Sunday 21 January 2018 / 11:56 AM


Talking points and analysis from Matchday 16 with an eye on the upcoming mid-week fixtures

The Headline

City stride ahead

After talking about them in comparison to one another all season, there were lofty expectations set for the latest instalment of the Manchester derby, and it did not fail to deliver. With Mourinho known for his tentativeness in these fixtures and Guardiola with plenty of incentive to follow suit, we were fortunate enough to have both managers play to win.

And both teams resembled their usual self – City were dominant on the ball, constant, calculated and dangerous going forward and purposeful in defence; United were flashy, lethal but ultimately without a stable path to victory and a heavy talent reliance.

Mourninho’s decision to go with all three of Martial, Lingaard and Rashford behind Lukaku wasn’t without merit: in the absence of Pogba, he was almost forced to try something unorthodox. But playing essentially four forwards left their midfield understaffed, and with Matic having his hands full attempting to track either Silva or De Bruyne, they lacked creative control through the middle. From the opposite perspective, attempting to hollow out the midfield and dare City’s backline to move forward was ultimately unsuccessful in nullifying their offence, even when we were treated to far too much of Otamendi surging down the field.

City still, despite dominating proceedings, didn’t generate many clear chances and were only able to net off two unusual set-piece situations. The same could be said for United, who only found their way back into the match off an unlikely double error — Otamendi missing a point-blank header before Delph missed the ball that landed at the feet of Rashford. Aside from that, they failed to get a look at goal until late, when only some brilliant, De Gea-esque keeping from Ederson stood between them and the draw. The effect that the snowy weather had on the style of the game cannot be understated.

United were right to try and play City physically, and whilst their formation tended more towards counterattack than build-up play, maybe the most important takeaway is that City’s style absolutely holds up against the best of the best — maybe not at the dizzying, unstoppable heights of the previous two months, but still enough to pick up the most important win of their season to date. Their huge 11-point buffer puts them in the driver’s seat to cruise towards the title.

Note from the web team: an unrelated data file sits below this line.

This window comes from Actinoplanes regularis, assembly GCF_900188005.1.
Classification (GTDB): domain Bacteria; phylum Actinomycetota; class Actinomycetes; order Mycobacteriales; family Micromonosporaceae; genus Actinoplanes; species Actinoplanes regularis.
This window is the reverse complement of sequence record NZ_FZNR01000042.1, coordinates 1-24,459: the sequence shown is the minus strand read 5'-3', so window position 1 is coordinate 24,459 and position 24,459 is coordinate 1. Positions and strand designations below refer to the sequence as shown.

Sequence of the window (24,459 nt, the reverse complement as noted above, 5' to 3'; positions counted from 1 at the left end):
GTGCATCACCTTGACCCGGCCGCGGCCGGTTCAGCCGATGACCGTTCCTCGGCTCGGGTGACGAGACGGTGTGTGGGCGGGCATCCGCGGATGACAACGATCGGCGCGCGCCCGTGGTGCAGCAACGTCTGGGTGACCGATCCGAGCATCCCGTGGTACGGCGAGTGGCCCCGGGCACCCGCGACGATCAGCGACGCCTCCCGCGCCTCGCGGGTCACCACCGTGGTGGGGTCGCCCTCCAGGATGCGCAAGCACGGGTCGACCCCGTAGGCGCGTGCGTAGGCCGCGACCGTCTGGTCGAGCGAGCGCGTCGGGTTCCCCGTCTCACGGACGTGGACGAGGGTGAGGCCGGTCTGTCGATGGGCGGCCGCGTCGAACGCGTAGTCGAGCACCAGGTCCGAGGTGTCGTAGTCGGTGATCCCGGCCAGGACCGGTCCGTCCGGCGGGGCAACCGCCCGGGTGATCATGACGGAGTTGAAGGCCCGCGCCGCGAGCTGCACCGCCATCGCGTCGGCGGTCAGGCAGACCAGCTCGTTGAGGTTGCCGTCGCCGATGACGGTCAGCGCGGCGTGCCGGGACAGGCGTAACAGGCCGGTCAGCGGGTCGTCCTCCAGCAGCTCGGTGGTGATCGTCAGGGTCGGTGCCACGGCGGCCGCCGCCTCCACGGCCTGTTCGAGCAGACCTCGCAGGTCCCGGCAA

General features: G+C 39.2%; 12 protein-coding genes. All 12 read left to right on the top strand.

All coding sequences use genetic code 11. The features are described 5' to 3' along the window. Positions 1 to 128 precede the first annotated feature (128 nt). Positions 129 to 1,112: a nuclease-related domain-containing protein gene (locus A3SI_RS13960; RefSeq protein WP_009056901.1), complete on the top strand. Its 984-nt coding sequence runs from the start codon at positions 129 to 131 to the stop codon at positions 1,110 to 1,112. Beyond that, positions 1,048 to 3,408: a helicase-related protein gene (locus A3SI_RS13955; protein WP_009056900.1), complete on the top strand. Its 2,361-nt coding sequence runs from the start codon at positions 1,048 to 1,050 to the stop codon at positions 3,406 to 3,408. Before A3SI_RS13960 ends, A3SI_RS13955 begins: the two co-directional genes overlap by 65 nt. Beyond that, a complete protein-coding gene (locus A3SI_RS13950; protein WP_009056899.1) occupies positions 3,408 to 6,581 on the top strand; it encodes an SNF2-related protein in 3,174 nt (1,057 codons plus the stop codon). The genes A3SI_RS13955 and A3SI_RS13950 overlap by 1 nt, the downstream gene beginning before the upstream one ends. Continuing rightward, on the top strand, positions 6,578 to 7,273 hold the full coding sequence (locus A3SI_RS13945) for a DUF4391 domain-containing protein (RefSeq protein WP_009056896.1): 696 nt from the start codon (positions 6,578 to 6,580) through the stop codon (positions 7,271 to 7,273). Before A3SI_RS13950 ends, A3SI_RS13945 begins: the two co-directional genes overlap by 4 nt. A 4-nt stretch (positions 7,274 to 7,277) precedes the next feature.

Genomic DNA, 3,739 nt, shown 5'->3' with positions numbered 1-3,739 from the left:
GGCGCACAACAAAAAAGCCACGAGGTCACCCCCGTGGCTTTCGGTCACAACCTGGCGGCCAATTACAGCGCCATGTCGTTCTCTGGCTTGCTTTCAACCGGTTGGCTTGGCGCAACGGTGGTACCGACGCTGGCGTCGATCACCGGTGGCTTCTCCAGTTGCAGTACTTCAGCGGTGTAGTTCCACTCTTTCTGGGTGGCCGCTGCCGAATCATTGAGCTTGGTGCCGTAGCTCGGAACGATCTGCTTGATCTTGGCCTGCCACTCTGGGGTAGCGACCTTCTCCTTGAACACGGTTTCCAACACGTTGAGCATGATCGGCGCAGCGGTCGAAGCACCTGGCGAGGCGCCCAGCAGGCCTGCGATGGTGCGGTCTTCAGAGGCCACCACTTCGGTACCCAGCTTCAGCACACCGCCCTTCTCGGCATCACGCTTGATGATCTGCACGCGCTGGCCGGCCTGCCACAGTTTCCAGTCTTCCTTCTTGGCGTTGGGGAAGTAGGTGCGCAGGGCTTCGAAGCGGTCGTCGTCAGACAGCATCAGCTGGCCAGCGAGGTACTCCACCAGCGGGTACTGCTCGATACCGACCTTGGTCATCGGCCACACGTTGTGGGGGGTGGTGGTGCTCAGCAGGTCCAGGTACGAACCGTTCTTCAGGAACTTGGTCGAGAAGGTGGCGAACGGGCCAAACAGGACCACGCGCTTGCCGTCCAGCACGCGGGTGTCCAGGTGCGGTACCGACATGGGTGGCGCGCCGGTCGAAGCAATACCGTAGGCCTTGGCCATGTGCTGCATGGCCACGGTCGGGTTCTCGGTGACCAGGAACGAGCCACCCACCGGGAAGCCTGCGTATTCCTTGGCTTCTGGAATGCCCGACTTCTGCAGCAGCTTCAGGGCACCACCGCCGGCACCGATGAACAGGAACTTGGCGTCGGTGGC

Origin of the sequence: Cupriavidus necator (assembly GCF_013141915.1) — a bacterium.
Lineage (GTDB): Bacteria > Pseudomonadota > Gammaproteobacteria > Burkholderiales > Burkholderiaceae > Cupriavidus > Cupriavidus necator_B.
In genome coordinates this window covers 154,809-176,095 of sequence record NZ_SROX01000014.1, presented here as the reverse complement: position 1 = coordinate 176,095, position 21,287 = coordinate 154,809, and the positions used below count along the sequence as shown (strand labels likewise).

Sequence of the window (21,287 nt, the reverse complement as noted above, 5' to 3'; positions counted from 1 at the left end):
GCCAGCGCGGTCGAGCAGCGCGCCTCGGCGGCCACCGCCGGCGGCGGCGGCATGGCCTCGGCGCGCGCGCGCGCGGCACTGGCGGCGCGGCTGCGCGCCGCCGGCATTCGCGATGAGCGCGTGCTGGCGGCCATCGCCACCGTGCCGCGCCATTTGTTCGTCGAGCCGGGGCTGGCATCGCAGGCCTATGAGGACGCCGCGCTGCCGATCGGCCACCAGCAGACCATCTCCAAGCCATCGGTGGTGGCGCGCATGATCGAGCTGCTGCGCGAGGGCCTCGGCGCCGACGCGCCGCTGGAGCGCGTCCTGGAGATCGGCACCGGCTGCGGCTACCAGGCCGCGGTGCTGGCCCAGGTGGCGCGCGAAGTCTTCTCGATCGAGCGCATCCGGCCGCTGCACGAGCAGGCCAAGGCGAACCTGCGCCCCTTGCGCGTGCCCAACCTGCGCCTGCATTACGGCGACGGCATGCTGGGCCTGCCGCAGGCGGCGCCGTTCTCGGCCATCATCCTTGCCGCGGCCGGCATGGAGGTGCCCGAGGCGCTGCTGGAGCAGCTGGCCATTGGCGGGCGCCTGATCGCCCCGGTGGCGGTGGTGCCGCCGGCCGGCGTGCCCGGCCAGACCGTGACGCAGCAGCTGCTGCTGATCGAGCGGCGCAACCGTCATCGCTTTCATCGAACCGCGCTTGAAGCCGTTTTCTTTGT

Week 16 Winners and Losers

Winner: Hammer time

West Ham’s first win in over two months was always going to be a huge moment in their season, but the effects of their gallant 1-0 prevail over Chelsea may have a more significant and dire consequence for the team on the losing end.

Whilst the Chelsea perspective is the more immediate one, take nothing away from the Hammers and their excellent perfomance. Their best 90 minutes for the entire year came with a host of important, breakthrough perfomances: Arnautovic played his best game in a West Ham jersey, seemingly overcoming his early-season struggles; Michael Antonio was Lukaku-esque through the first two-thirds of the game, then dropped deep and marked Victor Moses fighting through fatigue in a hearty display; their defensive-five looked sensational — Zabaleta and Masuaku have found a home on either flank and centre-halves Reid and Cresswell were the most important players on the field.

For the first time this season West Ham have a core to construct a team around, and with a route to escape the relegation zone, all of sudden there is a light at the end of the tunnel.

Winner: The Kane and Son partnership

Let’s get this out of the way first: Harry Kane’s miss was a shocker. In the end it didn’t matter, but chances that clean are tough to come by, especially landing at the feet of the most potent finisher in football. Had the game been closer, that would have been a tough pill to swallow.

But even in the perceived lowlight, there is evidence of the lethality of this growing combination:

Spurs’ swirling attack frequently invites these types of arcing runs, but Son Heung Min accelerates back toward goal with an extra zip no one else on the team offers. His real value lies in the combination of these skills: his pace adds an element of dynamism, but he possesses the vision and touch necessary to keep the offence functioning as intended.

Here, those two skills intersect perfectly: his speed creates a passing lane that would otherwise be unavailable and allows him to attack a backtracking defence. With the attention elsewhere, Kane slips behind and Son finds him with a perfectly-weighted pass. Out of what appears to be thin air, Kane finds himself one-on-one with the keeper with space to work — 99.9 times out of a hundred Kane buries that in the net.